The Foreign Secretary, William Hague, today gave a speech in which he suggested that ‘An open internet is the only way to support security and prosperity for all.’
It was in most ways a fine speech, suggesting and supporting all kinds of things that anyone interested in the internet would support. Support for freedom of expression, for privacy and for human rights online. There’s only one problem: the government which he represents doesn’t really seem to support those kinds of rights and freedoms for its own people.
Let’s take a look at some of his particular claims. He suggests that there is a ‘growing divergence of opinion and action between those countries seeking an open future for the internet and those who are inching down the path of state control.’
‘Some appear to be going down the path of state control of the internet: pulling the plug at times of political unrest, invading the privacy of net users, and criminalising and legislating against legitimate expression online.’
Well, though he backtracked after protest, even David Cameron suggested pulling the plug on the net during the riots in the summer of 2011, and his words have been echoed a number of times. As for ‘invading the privacy of net users’, anyone who has followed the debate over the Communications Data Bill – the ‘Snoopers’ charter’ – will understand that by monitoring each and every activity of ALL UK internet users, it would take ‘invading the privacy of net users’ to pretty close to the ultimate degree. If William Hague believes what he says about privacy, he certainly wouldn’t allow his government to back that kind of a bill.
What about ‘criminalising and legislating against legitimate expression online’? Well, this is a government that has been seriously considering legislating for a system of default blocks on legal ‘pornography’ sites. That’s not the only example of possible legislation against legitimate expression online supported by the government – the Digital Economy Act, though pushed through with embarrassing haste and lack of debate by the last Labour government, is being actively supported by the current coalition. It not only allows for – and supports – web-blocking, but it also allows for the idea of blocking access for individuals suspected of piracy. Suspected, that is, not with anything proven – and with the sort of evidence that is hardly worth the paper it’s written on. If Mr Hague believes in freedom, in giving people the opportunity to express themselves online, he can’t possibly support the idea of stopping people having access to the internet just on the basis of suspicion, can he?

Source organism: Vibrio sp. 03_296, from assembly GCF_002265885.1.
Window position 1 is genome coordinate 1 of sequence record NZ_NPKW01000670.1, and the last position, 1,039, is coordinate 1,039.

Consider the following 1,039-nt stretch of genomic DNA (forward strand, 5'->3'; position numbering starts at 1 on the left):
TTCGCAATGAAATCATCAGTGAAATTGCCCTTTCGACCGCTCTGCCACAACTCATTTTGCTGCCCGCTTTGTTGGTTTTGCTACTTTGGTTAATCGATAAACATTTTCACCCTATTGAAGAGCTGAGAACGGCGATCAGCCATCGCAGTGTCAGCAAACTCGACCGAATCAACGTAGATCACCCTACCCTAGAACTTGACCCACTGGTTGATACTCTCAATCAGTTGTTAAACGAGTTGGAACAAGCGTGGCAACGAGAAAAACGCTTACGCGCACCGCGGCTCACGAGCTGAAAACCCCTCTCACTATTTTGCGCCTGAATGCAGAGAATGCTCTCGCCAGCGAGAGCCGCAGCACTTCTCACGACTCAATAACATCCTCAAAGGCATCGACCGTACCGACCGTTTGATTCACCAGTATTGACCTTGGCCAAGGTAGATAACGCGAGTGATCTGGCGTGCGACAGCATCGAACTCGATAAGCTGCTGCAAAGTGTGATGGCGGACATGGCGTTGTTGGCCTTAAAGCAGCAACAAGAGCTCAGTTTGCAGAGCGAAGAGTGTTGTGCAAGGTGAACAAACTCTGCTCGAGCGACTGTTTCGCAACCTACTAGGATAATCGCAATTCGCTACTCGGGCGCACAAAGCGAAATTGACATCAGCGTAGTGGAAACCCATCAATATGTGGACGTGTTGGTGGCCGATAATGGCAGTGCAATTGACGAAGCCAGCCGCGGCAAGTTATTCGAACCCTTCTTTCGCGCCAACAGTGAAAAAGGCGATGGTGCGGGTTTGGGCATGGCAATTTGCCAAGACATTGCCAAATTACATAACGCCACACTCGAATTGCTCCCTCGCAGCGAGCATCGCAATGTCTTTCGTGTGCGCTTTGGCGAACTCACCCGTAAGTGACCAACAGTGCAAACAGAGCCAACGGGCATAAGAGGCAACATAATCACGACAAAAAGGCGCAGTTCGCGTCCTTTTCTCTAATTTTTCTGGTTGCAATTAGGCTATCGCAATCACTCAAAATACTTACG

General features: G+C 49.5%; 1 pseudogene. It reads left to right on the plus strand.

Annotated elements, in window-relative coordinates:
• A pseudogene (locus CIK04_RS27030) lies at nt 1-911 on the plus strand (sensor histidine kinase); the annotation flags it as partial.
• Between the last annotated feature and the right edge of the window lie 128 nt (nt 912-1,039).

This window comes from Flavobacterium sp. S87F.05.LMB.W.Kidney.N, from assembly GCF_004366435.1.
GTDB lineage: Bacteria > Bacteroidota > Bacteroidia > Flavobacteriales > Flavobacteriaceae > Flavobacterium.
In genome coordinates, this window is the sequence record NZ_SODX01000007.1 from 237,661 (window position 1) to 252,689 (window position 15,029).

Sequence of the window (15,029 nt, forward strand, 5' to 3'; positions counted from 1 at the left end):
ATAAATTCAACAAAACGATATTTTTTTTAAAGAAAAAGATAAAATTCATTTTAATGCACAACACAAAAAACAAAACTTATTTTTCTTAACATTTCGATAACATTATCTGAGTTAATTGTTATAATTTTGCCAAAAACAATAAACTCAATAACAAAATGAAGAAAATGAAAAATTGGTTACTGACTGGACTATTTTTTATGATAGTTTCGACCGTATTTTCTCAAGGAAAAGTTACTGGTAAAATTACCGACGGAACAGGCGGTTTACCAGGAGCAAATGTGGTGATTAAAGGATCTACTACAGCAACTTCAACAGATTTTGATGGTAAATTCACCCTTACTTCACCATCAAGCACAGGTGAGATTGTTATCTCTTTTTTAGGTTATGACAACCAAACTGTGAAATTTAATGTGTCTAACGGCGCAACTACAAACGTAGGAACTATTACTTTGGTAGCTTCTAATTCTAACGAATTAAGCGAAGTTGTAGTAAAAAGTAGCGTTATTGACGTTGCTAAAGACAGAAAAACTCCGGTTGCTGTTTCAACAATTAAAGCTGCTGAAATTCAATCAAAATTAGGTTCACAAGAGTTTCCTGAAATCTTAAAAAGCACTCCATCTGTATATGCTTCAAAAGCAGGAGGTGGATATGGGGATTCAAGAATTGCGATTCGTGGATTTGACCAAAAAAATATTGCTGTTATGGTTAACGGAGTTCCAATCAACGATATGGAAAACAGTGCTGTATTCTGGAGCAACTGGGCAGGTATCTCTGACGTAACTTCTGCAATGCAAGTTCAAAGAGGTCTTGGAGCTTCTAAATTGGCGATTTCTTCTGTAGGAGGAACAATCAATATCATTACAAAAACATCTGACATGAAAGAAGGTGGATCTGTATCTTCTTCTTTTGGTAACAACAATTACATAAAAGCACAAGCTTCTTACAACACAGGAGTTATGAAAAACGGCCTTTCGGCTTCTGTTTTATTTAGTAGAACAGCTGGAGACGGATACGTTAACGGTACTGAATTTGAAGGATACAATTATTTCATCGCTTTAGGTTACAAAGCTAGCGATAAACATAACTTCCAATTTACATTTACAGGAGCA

Ultimately, Hague suggests that:
‘We believe that efforts to suppress the internet are wrong and are bound to fail over time. Governments who attempt this are erecting barricades against an unstoppable tide, and acting against their own long term economic interests and their security.’
In that, I wholeheartedly agree – but, Mr Hague, your own government is one that is attempting to suppress the internet, and is attempting to erect barricades against an unstoppable tide. Stop it, please, for our sakes – and ultimately, for yours. Repeal the Digital Economy Act. Abandon your plans for opt-in porn-blocking. And, most importantly, give up on the Communications Data Bill. If you believe in freedom on the internet, that freedom should begin at home.
Paul Bernal (@PaulbernalUK) is a lecturer in the UEA Law School, specifically in the fields of Information Technology, Intellectual Property and Media Law. His research relates most directly to human rights and the internet, and in particular privacy rights.